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How might a string section outfitted with rare 17th- and 18th-century instruments affect the sound of an orchestra? New Jersey Symphony Orchestra patrons will have a chance to judge for themselves in the coming year, when the orchestra begins regular performances with its Golden Age Collection of string instruments. The collection--24 violins, two violas, and four cellos --includes instruments bearing the names of Stradivari (twelve of the violins and one cello), Guarneri del Gesù, Amati, and other Italian masters.
The rare opportunity came to the NJSO through philanthropists and longtime orchestra supporters Dr. Herbert and Evelyn Axelrod, who offered to sell the bulk of instruments from their collection to the NJSO at less than half the estimated value of $50 million. After several months of negotiation, the purchase was finalized in February at $18 million, with financing made available through Commerce Bank and The Prudential Foundation, as well as several longtime institutional and individual orchestra supporters and a donation from the Axelrods.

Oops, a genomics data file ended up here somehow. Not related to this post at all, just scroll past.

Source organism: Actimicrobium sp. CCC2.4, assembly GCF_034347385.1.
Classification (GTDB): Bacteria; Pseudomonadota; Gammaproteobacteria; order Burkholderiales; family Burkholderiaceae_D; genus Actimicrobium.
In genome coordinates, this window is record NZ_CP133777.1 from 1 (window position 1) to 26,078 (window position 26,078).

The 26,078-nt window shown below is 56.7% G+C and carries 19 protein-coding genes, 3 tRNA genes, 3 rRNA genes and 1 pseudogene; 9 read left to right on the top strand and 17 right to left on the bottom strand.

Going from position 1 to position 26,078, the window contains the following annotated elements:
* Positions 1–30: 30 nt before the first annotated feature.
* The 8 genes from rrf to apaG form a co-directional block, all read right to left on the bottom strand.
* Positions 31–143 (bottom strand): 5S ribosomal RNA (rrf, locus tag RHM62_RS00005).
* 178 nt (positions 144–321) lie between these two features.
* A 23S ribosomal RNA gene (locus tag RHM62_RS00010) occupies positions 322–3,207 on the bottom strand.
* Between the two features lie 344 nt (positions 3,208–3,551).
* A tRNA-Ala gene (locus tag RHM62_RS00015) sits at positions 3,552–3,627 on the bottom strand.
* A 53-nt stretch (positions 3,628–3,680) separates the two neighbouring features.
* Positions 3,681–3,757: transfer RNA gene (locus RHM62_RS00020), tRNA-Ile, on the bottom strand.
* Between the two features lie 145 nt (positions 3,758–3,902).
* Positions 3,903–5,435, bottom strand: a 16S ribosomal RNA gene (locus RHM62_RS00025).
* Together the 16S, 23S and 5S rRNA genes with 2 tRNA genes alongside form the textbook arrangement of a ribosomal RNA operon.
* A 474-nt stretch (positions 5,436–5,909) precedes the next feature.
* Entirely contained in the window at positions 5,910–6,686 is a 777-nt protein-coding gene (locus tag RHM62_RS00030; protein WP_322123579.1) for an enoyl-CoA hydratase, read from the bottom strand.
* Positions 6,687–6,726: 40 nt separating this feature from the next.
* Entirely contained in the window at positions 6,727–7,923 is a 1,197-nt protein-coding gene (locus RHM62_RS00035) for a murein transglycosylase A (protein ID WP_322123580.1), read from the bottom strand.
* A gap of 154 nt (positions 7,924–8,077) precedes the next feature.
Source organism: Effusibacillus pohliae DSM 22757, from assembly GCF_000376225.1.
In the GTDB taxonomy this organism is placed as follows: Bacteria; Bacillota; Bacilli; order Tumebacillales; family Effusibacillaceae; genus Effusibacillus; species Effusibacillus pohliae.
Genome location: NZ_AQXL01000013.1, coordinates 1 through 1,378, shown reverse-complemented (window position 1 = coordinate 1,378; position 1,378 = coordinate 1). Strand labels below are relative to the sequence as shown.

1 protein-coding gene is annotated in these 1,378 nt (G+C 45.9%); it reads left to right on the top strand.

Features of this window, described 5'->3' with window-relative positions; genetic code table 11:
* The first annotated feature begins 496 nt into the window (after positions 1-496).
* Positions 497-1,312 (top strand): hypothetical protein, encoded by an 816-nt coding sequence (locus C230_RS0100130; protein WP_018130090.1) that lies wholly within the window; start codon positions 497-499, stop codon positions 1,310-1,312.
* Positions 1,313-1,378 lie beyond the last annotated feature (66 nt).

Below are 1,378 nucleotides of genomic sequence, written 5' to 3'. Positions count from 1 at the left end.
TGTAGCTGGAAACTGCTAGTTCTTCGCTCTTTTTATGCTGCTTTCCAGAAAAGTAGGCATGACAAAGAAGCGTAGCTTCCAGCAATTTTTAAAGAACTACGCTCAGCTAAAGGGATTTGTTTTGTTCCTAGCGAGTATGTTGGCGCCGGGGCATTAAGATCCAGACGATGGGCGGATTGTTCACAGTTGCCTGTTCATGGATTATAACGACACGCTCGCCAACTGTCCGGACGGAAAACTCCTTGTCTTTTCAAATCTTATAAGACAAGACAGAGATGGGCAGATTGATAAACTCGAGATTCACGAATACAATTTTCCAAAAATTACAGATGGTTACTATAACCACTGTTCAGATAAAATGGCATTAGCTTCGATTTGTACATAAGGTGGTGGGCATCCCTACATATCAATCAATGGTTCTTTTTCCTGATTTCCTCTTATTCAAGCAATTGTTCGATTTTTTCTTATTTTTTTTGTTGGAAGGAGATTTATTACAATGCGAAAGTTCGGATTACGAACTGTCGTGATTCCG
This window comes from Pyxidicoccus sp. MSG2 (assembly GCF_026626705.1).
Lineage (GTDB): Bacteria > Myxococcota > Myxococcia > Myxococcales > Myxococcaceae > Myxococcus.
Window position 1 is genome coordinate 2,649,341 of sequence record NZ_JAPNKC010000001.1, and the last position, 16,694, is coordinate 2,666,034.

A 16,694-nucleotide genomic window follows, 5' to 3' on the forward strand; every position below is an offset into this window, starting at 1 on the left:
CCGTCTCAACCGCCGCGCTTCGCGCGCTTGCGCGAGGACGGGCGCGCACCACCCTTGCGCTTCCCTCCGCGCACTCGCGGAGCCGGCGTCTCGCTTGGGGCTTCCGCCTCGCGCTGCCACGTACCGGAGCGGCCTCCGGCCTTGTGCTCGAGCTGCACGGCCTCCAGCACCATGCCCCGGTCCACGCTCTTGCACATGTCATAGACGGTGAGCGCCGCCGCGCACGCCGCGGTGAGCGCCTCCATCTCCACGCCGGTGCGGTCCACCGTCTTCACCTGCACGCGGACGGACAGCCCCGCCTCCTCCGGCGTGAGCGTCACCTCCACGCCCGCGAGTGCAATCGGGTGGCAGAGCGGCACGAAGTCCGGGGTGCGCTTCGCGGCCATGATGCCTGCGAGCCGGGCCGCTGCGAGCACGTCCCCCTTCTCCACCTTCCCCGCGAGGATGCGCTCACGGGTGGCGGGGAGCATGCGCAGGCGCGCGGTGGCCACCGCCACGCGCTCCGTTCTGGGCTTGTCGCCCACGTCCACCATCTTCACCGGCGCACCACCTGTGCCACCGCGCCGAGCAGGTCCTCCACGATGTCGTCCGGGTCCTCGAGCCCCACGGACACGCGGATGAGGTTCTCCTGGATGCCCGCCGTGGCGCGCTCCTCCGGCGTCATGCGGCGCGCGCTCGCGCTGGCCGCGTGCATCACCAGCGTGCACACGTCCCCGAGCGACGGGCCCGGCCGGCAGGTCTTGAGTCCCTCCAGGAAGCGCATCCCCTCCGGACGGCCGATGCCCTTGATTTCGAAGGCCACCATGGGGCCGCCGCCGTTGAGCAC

The collection places the NJSO on a playing field all its own, as no other orchestra is believed to have had the opportunity to perform regularly with such a massed collection of rare instruments. Concertmaster Eric Wyrick has said he is "almost euphoric" at the idea of how the collection might enhance the orchestra's sound, and Principal Cellist Jonathan Spitz calls the acquisition "nothing short of a miracle." Instruments from the Golden Age Collection will be played during the NJSO's Bach Festival June 1 - 8. The NJSO 2003-03 season opener on September 10 will mark the new instruments' orchestral debut.